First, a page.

Hugh is still a Dive Master, who helps teach at Blue Meridian Dive Center in Owensboro. There are 18 different exercises to learn in the pool and then the Open Water Diver courses are taught in Illinois at the quarry. Those courses require 4 different dives in open water. “We have to watch those people. We watch out and make sure they don’t get into trouble and if they do, we help them.”
Recently, they did an exercise at Jeffreys Cliffs. Hugh explains, “Part of the fire department and Emergency Management, is they have to do a couple of exercises every year. EMA asks the Dive Team, Rescue Squad, or the four fire departments to get involved in this exercise. That’s what we were doing on Saturday. Sage Tongate went out in the woods up at Jeffreys Cliffs and hid herself. Kyle Veach was over this with Emergency Management. He and Jason Bevill gave us all maps of the area. The rescue squad and three departments were there: Dukes, Hawesville and Lewisport.
We all divided up and searched different areas and trails around the cliffs. I was with the four people that found Sage. We did the exercise for treating wounds and put her in the Stokes Basket and transported her on top of the Firecracker unit. It had a place for the Stokes Basket and is like a 4-wheel-drive kubota. We transported her and drove her back to the area where we would put her in an ambulance. Or, we have two different sites there, for a landing by Air Evac, if needed.”
Ogle is involved with collecting blood for Western Kentucky Regional Blood Center, and has given 31 gallons himself. “A lot of the guys in the department give blood. They just had a blood drive last week.” They also collect money for Muscular Dystrophy and Crusade for Children on Memorial Day weekend. “A small department like this, we collected almost $2,500 this year,” Hugh said.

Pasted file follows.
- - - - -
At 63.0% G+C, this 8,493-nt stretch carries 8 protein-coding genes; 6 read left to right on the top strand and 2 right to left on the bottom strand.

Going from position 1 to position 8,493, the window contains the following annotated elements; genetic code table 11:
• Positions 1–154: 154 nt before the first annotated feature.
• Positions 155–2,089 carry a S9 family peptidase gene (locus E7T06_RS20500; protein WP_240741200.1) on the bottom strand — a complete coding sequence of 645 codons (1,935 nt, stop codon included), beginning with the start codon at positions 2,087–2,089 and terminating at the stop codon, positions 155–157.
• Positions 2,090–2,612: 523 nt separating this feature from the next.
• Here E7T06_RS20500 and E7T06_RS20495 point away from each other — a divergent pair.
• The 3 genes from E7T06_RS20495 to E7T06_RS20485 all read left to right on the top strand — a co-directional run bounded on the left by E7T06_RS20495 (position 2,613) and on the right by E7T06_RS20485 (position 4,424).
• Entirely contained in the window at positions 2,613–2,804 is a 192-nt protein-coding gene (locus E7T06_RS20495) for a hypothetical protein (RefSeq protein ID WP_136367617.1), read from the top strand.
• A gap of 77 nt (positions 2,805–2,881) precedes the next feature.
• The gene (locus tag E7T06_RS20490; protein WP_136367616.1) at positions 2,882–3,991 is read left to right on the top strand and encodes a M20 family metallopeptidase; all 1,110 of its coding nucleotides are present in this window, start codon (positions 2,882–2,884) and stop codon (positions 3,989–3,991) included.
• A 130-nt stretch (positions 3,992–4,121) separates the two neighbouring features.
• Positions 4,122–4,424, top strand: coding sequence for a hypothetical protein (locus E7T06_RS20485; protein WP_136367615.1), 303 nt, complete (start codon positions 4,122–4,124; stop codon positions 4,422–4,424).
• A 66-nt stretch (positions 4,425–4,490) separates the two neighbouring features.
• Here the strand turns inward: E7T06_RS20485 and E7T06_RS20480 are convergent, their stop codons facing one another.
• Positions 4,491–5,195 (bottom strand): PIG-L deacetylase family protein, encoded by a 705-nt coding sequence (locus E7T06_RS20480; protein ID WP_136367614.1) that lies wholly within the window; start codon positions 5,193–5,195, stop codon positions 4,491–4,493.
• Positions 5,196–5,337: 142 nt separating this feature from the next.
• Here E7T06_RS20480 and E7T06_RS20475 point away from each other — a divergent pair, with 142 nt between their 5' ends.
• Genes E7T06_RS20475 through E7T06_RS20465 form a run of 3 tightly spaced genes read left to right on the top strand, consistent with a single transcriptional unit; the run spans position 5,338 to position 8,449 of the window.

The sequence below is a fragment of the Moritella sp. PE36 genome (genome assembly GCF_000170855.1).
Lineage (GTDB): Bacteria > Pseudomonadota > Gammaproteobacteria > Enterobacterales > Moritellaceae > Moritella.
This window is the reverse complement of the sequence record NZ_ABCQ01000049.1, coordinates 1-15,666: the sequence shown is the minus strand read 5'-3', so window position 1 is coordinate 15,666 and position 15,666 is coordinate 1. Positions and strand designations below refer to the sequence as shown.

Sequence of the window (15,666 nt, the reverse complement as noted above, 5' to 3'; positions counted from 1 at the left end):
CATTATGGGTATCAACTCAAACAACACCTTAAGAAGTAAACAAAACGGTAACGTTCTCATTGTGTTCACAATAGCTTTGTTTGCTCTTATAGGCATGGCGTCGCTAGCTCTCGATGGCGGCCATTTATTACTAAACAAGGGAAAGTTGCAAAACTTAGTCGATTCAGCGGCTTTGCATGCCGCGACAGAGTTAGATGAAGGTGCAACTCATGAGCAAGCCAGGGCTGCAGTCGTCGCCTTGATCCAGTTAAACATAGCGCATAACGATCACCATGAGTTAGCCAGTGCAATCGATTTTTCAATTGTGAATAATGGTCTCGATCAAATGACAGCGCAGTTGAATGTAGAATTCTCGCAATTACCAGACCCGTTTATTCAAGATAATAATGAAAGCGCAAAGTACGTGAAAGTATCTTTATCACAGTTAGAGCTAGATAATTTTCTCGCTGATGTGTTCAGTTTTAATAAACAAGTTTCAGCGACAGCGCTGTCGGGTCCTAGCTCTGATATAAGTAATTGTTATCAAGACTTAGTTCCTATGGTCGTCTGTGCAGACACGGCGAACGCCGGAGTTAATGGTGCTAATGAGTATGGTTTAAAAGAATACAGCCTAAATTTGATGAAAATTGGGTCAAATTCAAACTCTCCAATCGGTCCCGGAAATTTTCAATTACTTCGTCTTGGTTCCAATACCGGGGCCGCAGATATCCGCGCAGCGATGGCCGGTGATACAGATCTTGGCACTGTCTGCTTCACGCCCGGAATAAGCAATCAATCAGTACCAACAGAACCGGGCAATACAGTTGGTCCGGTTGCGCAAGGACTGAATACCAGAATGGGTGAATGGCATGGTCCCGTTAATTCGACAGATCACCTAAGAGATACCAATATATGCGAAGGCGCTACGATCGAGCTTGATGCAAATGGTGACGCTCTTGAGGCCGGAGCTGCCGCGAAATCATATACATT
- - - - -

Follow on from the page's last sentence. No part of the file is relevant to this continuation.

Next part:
Ogle grew up in Hawesville. His parents are Mary Perkins Ogle and Roy Edmond Ogle. His sister is Eleanor Adkins. He graduated from Hancock County High School in 1969, attended Western Kentucky University for two years and earned his Associate Degree in Fire Science Technology from Jefferson County Community College (UK Extension), along with training classes at OCC and continuing training classes all over the state; Henderson, Owensboro, and the Kentucky State Fire School in Lexington, for 3-4 days in June, every year.
“We have two fire schools in Daviess County; Officer’s School is in February and the hands-on school at OCTC. I’ve taken classes there too,” he said. He worked for Century Aluminum for almost 44 years. He is on the Indian Lake Board and is responsible for tending to the lake and mowing. Hugh has two sons: Jeremy L. Ogle and Zachary T. Ogle. Both live in Colorado. Connie Duncan and Hugh have been together for 18 years. They have 4 grandchildren: Kyla, Karson, Jaelyn and Jack Duncan. Jack plays football for HCHS.
By Jennifer Wimmer